REVIEW: RAYE – My 21st Century Blues

The context of the release of My 21st Century Blues is something that’s hard to get around mentioning in a review of the album. Take a quick look at RAYE’s Wikipeda page and the phrase ‘Raye was featured on…’ appears more often than you’d expect for a songwriter and artist who spent the best part of a decade signed to a major label. A discography of platinum hit after platinum hit and yet no album ever saw the light of day. ‘Mini-Album’ Euphoric Sad Songs acted more like a playlist of recent singles, while I thought it was a great set of pop leaning dance tracks, we’ve never got to see RAYE as an artist on any of her projects. It wasn’t until a few years ago and a public calling out of a label that wouldn’t allow her to release an album at all, supposedly waiting for ‘something to happen on the socials’, that RAYE was finally able to break out as an independent artist.

Skip ahead to this year and RAYE has never been more in demand, proof that songs don’t become big on Tik Tok because major labels want them to, ‘Escapism’ became one of the biggest hits of the last few months thanks to it being a genuinely exciting track. It’s an idea that’s helpful to remember while going into My 21st Century Blues, an album full of songs that are so clearly not chasing a specific trend, or engineered for the Spotify algorithm that it’s inevitable that they’ll become a blueprint for others in the next few years.

From the opening Jazz bar introduction it feels like a true debut album. Whatever came before is basically irrelevant, whatever genre RAYE may have seemed to be in before isn’t important as this album does its best to pull from many influences to create a genuinely new sound for its creator. ‘Hello it’s Raye here, Please get nice and comfortable and lock your phones, because the story is about to begin’ kicks off ‘Oscar Winning Tears’ with a statement of intent and storytelling is something RAYE clearly does effortlessly. Calling out an ex in explicit detail, there’s very few lyrics wasted here and across the rest of the album. Her performance on this opening track is one of the best I’ve ever heard from her too, vocally she has never sounded so free.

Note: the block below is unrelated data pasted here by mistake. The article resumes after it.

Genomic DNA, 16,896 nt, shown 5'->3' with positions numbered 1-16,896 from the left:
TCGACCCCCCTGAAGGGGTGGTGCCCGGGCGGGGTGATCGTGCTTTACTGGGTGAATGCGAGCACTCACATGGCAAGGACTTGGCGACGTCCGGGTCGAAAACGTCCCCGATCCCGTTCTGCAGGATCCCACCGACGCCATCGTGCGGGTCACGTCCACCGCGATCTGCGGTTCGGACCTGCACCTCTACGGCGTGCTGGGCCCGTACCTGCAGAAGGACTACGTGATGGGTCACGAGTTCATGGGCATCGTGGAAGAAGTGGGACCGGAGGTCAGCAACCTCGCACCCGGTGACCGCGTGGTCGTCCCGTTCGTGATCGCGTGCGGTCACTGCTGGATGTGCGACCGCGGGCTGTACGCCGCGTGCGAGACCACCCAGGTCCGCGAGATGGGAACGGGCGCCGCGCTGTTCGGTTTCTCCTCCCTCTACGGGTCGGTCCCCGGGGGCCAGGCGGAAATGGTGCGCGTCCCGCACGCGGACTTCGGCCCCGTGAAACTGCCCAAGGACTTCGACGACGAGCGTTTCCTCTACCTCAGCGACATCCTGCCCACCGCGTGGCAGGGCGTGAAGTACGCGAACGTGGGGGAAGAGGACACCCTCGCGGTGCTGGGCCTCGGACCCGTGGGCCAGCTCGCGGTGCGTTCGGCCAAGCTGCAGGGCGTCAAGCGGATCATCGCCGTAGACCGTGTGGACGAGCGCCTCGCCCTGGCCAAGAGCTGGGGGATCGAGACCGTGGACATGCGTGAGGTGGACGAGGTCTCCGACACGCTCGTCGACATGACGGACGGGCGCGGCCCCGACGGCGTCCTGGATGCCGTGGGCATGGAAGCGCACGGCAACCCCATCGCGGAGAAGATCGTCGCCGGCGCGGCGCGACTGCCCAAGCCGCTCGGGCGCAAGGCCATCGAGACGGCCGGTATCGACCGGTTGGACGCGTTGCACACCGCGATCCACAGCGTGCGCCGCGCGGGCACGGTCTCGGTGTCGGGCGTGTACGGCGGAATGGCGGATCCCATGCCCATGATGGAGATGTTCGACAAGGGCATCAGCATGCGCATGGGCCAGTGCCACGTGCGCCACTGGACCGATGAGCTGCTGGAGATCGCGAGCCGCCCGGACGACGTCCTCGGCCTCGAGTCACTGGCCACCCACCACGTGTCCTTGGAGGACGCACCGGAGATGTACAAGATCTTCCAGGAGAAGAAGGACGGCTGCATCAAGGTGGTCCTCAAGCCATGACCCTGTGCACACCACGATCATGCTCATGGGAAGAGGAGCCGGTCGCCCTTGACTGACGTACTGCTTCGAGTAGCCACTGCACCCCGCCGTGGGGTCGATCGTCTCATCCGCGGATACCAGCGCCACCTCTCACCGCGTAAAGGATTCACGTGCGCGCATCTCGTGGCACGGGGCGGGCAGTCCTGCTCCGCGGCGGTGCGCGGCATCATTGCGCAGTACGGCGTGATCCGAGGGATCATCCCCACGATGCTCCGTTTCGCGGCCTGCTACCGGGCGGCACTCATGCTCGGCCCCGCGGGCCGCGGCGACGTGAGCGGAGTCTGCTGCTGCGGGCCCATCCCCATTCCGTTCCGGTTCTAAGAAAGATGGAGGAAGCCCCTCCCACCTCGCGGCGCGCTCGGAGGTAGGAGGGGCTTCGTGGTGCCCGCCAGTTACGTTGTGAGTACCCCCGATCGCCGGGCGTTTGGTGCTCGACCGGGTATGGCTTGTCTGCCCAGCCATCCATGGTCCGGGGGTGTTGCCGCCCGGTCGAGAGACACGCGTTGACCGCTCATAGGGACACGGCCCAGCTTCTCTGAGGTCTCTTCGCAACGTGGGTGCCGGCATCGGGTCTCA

The moments where she directly talks about the music industry are a thrill, ‘Hard Out Here’ talks of ‘All the white men CEOs, fuck your privelage’ which in itself hits the listener hard. But when she gets even more direct ‘Get your pink chubby hands off my mouth’ the seedier and more horrific side of the situation begins to be uncovered. On songs like ‘Ice Cream Man’ Raye dives into a very specific experience of sexually assault, it’s hard enough to listen to, I can’t imagine how difficult it would have been to write and record. It’s this unflinching directness that makes My 21st Century Blues such an engaging album from someone who has literally never been allowed to say what they really think in their music before.

The opening run of the album is stacked with killer moments, ‘Black Mascara’ showing that RAYE making a dance record on her own terms is infinitely better than her ‘feature’ days. The ‘You’ve done to me, you’re done to me’ main hook is as infectious as the first time I heard it. ‘Escapism’ follows suit and fully deserves to be the massive hit it has become. ‘Mary Jane’ and ‘The Thrill is Gone’ feel like going back in time after such a futuristic hit, but the jazz influence suits Raye on both tracks.

The second half of the album continues the cutting lyrics and interesting genre switches of tracks like ‘Body Dysmorphia’ and’ Environmental Anxiety’, but for me songs like ‘Flip a Switch’ and Mahalia duet ‘Five Star Hotels’ don’t quite hold up to the very immediate early promise the album has. ‘Buss It Down’ being a ballad feels an interesting subversion of the type of song you’d expect from that title, but it’s hard to not feel like the album ends with slightly less impact than it begins.

This is still one of the most impressive, immersive and genuinely exciting debut albums I have heard in a long time. An artist finally able to be an ‘artist’ speaking directly and specifically in their lyrics and diving into a new world of genres that couldn’t be further away from the streaming bait she probably felt forced to deliver. I’ll be very shocked if My 21st Century Blues doesn’t take RAYE’s career to a new level, dare I say a potential Mercury Prize winner too?

Words by Sam Atkins

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